The main point, he says, is that too often people’s emotions get in the way of clear financial thinking about mortgages, turning them into what he calls “woodheads” — “individuals who choose not to act in their own self-interest.” Most owners are too worried about feelings of shame and embarrassment following a foreclosure, and ignore the powerful financial reasons for going through with it, he said.
Buttressing these emotions is a system that White labels “the social control of the housing crisis” — pressures and messages continually sent to consumers by the “social control agents,” namely banks, government and the media. The mantra these agents — all the way up to President Obama — pound into owners’ heads, White says, is that “voluntarily defaulting on a mortgage is immoral.”
Yet there is an inherent imbalance in the borrower-lender relationship that makes this morality message unfair to consumers: Banks set the rules during the housing boom, handing out home loans with no down payments, no income checks and inflated appraisals. Now that property values have dropped 20 to 50 percent in many areas, banks have been slow to modify troubled mortgages and reluctant to reduce principal debts.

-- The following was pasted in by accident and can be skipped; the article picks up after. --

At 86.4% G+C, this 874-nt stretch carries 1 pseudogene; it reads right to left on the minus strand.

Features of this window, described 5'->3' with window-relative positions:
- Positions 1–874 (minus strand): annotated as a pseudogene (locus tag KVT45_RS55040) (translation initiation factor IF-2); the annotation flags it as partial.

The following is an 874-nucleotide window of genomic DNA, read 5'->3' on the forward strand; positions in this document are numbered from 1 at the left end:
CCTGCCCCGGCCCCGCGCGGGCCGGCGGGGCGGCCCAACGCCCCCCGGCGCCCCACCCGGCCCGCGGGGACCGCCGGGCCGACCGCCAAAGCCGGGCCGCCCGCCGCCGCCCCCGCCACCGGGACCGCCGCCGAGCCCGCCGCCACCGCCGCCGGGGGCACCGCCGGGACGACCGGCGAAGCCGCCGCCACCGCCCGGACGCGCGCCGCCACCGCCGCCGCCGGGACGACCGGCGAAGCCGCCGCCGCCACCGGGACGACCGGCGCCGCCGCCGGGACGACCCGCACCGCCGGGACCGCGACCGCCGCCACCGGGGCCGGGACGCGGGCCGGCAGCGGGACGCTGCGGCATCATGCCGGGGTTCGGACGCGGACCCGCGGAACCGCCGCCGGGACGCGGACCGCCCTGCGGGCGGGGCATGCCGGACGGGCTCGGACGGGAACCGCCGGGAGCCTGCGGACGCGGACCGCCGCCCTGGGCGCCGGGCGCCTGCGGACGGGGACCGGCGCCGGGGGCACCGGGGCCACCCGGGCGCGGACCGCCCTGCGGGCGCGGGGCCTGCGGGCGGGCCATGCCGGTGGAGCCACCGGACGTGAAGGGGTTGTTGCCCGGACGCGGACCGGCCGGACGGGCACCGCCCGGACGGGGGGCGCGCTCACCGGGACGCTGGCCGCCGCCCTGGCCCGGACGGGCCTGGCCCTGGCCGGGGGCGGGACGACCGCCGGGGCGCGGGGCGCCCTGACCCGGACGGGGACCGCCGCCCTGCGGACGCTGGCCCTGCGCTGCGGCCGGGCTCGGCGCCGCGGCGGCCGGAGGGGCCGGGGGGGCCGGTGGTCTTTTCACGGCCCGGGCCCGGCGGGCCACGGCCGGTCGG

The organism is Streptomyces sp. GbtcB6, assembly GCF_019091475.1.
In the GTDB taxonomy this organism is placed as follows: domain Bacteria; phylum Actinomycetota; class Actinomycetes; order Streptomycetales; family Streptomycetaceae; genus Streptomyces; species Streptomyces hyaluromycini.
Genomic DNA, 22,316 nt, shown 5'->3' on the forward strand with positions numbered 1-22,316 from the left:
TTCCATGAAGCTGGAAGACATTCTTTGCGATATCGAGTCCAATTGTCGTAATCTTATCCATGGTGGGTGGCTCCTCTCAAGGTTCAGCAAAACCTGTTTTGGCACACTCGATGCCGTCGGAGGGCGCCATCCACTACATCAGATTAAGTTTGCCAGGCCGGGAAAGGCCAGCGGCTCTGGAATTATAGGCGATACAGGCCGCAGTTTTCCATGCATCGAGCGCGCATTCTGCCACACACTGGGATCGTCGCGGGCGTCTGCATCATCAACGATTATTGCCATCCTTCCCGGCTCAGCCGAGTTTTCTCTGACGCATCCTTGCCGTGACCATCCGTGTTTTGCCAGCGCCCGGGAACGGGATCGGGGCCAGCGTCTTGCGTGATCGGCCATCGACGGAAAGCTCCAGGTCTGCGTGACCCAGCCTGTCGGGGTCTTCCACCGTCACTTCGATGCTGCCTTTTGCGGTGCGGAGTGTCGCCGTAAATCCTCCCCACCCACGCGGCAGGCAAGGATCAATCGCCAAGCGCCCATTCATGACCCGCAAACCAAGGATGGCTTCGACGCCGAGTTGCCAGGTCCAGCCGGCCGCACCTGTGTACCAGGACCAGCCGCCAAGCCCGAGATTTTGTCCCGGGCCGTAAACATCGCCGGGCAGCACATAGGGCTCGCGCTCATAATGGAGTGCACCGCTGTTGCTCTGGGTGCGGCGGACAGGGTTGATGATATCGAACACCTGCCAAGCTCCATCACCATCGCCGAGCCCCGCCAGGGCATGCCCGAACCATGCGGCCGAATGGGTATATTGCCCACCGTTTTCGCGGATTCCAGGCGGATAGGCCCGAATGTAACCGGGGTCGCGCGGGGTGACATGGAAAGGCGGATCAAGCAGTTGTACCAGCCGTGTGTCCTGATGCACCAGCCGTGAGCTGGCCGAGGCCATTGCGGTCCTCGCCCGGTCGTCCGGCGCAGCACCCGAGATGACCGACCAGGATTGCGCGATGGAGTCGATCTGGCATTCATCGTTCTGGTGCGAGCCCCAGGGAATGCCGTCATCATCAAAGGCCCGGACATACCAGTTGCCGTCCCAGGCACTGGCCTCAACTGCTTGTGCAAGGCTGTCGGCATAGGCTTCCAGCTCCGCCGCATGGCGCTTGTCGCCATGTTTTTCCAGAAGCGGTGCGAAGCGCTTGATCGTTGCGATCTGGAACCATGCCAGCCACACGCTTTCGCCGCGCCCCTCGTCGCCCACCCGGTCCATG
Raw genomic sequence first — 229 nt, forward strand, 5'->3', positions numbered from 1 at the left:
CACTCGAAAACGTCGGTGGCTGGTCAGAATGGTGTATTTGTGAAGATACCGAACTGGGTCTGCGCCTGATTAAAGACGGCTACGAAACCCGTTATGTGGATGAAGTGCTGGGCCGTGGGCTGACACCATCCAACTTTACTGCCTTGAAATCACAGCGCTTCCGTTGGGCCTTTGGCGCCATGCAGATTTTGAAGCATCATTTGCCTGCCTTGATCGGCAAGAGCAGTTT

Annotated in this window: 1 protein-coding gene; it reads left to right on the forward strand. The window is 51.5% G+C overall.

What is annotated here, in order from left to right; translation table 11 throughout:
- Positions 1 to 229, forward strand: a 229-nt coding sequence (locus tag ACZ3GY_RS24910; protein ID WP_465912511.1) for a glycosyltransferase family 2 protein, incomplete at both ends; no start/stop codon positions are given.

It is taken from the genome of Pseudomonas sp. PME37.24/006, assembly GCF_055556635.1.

Only when homeowners cut through the emotional fog and default strategically in large numbers, White argues, will this inequitable situation be seriously addressed.
Washington Post: The moral dimensions of ditching a mortgage
Michael Hudson wrote back in February:
The officials drawn from Wall Street who now control of the Treasury and Federal Reserve repeat the right-wing Big Lie: Poor “subprime families” have brought the system down, exploiting the rich by trying to ape their betters and live beyond their means. Taking out subprime loans and not revealing their actual ability to pay, the NINJA poor (no income, no job, no audit) signed up to obtain “liars’ loans” as no-documentation Alt-A loans are called in the financial junk-paper trade.
I learned the reality a few years ago in London, talking to a commercial banker. “We’ve had an intellectual breakthrough,” he said. “It’s changed our credit philosophy.”
“What is it?” I asked, imagining that he was about to come out with yet a new magical mathematics formula?
“The poor are honest,” he said, accompanying his words with his jaw dropping open as if to say, “Who would have guessed?”
The meaning was clear enough. The poor pay their debts as a matter of honor, even at great personal sacrifice and what today’s neoliberal Chicago School language would call uneconomic behavior. Unlike Donald Trump, they are less likely to walk away from their homes when market prices sink below the mortgage level. This sociological gullibility does not make economic sense, but reflects a group morality that has made them rich pickings for predatory lenders such as Countrywide, Wachovia and Citibank. So it’s not the “lying poor.” It’s the banksters’ fault after all!